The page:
Flex for All – turning legislation into reality

May 20, 2024

The journey towards making flexible work a right for all took a step forward on 6 April as the right to request flexible options from the first day in a job became legislation.  Where, how, and when you work should now be seen as a conversation between employer and employee (current and future) offering the opportunity for individuals to better balance work and care, work and health, and work and study.   

We recently spoke to the Chair of our Future Voices Group, Oscar, about the importance of flexible working: 



As employers reflect on their current practice, in light of these changes, we want to ask that they begin by questioning whether flexible working is truly accessible and open to everyone, including young ethnically minoritised people. 

We know from our recent Discrimination and Work report that too many ethnically minoritised young people face significant barriers to gaining and sustaining good jobs. Almost half of the 3,250 respondents (48%) of our annual survey of ethnically minoritised young people reported experiencing prejudice or discrimination when entering the workforce.  

Tackling this discrimination is key not only to supporting young people to have successful working lives but to support employers who currently report significant skills and vacancy gaps. The young people who took part in the research believed that policies and procedures that allow for special considerations to be made in recognising the significance of cultural and religious practices with regards to flexible working requests, are the most effective ways to tackle discrimination (our report cites 85% and 83% respectively). 

And yet around three out of ten workplaces lacked any policies for flexible working (28%), making the ability to request a variation a real challenge. This Bill formalises the process that enables employees to ask for a change, simplifying things so that onus is not on the individual to prove why but for the employer to prove why not.  

Yet we also know that this goes beyond just creating the policy, employers need to create a workplace culture that normalises flexible working and celebrates not where, when or how you work, but the impact of your contributions.  

This is especially important when thinking about young people as research from Timewise highlights young people are the most likely to want to work flexibly (for example, 92 per cent of 18-34 year olds compared with 72 per cent of those aged over 55)1, yet younger workers are less likely than older workers to feel comfortable asking for changes to their working arrangements, including asking for more stable employment or flexible and reduced hours2. Despite the demand for the option of flexible working, Timewise went on to report that only 3 in 10 jobs advertised in England spoke about flexible working upfront. 

Discrimination has profound personal and career related implications, with 41% of respondents of our Discrimination and Work survey experiencing negative emotional impacts and 71% being motivated to look for opportunities within other industries because of the discrimination they’ve faced. Employers should therefore use this Bill as an opportunity to reach out to all employees but especially young people to make it clear that this is an option and indeed their right to request. Fairer processes and policies will hopefully and inevitably reduce any discrimination and bias in deciding who gets to benefit from flexible working, with the new requirement for mandatory consultation with the employee being a must before an employer rejects a flexible working request.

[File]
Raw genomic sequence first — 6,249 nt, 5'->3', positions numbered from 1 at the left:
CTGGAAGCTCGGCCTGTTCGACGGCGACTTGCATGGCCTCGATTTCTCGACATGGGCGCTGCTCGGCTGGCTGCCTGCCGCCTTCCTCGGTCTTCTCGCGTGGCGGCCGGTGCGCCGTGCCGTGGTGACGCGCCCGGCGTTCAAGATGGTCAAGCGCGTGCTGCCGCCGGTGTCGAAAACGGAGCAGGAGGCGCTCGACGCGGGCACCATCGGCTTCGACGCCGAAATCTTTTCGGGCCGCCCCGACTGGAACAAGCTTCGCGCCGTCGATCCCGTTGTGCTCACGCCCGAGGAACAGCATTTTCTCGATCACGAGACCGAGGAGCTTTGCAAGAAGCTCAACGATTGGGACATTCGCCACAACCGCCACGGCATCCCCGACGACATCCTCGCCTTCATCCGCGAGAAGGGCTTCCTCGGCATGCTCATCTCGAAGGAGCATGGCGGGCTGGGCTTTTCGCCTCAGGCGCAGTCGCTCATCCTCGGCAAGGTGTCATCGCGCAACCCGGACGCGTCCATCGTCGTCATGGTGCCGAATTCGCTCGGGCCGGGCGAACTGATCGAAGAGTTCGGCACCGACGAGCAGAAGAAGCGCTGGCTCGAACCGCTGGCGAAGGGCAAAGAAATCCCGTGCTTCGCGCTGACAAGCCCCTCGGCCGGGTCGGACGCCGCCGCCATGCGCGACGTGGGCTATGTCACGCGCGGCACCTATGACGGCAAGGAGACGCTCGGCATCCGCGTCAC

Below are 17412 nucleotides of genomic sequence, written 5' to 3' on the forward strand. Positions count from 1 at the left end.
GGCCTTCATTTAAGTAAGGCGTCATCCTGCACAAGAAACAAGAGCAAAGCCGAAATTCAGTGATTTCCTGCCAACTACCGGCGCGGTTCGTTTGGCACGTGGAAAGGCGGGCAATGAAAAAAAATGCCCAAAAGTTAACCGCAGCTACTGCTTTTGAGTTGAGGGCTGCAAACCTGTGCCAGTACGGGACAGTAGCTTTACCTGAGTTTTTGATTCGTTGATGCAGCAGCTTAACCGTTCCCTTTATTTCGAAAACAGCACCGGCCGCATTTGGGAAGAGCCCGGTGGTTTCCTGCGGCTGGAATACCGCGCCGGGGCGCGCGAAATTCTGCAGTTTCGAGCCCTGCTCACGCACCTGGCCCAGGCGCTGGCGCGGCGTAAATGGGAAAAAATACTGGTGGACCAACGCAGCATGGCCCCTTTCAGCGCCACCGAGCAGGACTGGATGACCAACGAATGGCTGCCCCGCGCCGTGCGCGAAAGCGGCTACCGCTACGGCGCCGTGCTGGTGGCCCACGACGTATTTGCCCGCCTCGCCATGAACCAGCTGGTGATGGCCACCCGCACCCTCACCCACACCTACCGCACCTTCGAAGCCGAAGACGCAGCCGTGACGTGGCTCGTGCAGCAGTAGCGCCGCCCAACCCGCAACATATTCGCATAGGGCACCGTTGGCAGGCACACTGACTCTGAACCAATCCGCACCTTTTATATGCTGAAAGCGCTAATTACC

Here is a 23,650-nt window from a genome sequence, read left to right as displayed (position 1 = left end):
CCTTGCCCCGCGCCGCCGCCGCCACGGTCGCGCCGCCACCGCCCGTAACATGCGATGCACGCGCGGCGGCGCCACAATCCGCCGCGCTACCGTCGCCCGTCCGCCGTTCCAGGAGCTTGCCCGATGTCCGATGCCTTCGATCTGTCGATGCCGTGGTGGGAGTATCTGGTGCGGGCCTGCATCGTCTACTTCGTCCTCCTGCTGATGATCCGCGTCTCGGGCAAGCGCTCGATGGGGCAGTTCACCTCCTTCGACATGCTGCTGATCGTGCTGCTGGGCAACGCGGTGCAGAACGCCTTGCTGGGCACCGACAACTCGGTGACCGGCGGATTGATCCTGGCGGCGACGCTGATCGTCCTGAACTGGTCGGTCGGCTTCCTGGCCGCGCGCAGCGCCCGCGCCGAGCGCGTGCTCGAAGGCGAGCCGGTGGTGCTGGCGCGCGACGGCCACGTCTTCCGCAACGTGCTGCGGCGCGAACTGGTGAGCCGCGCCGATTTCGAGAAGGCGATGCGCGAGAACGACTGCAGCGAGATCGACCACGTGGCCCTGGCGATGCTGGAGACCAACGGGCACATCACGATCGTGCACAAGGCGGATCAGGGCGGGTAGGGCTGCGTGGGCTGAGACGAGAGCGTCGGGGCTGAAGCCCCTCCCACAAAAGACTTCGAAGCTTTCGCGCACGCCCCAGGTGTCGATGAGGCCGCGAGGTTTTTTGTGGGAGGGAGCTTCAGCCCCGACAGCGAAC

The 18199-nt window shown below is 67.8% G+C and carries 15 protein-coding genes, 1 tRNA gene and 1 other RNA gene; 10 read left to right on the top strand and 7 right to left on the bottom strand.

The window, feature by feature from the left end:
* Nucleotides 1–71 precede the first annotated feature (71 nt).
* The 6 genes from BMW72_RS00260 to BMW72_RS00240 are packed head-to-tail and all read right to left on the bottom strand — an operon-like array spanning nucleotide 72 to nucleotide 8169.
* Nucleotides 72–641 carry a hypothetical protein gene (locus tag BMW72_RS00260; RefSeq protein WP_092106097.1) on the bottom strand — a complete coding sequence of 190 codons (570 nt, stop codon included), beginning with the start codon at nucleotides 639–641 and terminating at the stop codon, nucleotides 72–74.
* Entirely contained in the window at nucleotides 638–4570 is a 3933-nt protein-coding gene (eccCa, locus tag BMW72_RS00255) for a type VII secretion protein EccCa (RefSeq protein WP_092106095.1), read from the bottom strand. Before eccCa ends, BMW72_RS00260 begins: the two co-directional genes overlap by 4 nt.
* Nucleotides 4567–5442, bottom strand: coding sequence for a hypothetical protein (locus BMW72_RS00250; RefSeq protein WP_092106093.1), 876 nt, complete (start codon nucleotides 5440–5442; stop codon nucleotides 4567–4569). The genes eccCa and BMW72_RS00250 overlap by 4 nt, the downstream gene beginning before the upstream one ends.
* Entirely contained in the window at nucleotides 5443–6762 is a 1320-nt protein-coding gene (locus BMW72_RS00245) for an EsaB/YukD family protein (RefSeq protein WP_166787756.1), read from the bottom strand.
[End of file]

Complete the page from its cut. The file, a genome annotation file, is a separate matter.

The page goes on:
Even with policies in place, as now required by the law, employers need to consider the behaviours which would enable and increase more individuals from marginalised backgrounds to feel secure in asking for a variation in their working hours, place or contract. Three-quarters of respondents (76%) had experienced feeling that they had to work harder than others to get the same treatment as their colleagues. A similar number said that they felt more closely watched than others (75%).  

Flexible working for all is possible. Whether it is achieved or not will rely on employers embracing government legislation with an optimistic mindset and by instilling a culture of open-mindedness and thinking innovatively about the mutual benefits to retaining talent through flexible working offerings that include and indeed target young people.  

Oscar, Chair of the Future Voices Group:

“Not only is flexible working the just thing to do, but there are so many benefits for the employer in offering it. If employees are given the respect and flexibility they need to bring their best selves to work, that’s going to make a huge difference, especially in the case of young people who might be balancing education and paid employment with other needs such as disabilities, religious practices or caring responsibilities.” 

Further reading that may be useful to employers: 

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